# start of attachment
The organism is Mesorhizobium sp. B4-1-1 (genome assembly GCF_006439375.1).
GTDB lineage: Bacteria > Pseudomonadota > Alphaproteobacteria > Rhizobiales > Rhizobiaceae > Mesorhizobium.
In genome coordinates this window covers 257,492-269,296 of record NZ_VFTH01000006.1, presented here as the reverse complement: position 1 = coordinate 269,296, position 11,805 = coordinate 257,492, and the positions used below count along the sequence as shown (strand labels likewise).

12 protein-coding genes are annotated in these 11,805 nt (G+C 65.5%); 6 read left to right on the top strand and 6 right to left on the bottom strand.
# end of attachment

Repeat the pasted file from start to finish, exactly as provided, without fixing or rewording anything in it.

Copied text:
The organism is Mesorhizobium sp. B4-1-1 (genome assembly GCF_006439375.1).
GTDB lineage: Bacteria > Pseudomonadota > Alphaproteobacteria > Rhizobiales > Rhizobiaceae > Mesorhizobium.
In genome coordinates this window covers 257,492-269,296 of record NZ_VFTH01000006.1, presented here as the reverse complement: position 1 = coordinate 269,296, position 11,805 = coordinate 257,492, and the positions used below count along the sequence as shown (strand labels likewise).

12 protein-coding genes are annotated in these 11,805 nt (G+C 65.5%); 6 read left to right on the top strand and 6 right to left on the bottom strand.